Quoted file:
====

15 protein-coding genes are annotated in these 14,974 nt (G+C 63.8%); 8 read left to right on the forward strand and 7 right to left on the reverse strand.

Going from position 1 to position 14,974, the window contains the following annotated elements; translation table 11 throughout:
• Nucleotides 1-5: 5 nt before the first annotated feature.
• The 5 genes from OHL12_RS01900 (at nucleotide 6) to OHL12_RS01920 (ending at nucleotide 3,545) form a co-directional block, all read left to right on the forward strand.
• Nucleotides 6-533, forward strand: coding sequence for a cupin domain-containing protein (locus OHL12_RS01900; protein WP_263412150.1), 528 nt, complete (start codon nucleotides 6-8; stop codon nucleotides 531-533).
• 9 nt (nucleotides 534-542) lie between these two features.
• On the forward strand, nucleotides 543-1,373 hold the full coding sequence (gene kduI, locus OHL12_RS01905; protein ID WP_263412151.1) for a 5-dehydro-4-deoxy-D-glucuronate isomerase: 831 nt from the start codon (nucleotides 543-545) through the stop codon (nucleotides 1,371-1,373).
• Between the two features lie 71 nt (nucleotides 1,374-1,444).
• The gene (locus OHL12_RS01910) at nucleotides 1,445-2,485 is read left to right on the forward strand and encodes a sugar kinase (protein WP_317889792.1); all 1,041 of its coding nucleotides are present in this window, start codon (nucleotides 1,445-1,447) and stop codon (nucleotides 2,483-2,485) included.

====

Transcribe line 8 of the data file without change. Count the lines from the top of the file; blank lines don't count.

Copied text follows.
• Between the two features lie 71 nt (nucleotides 1,374-1,444).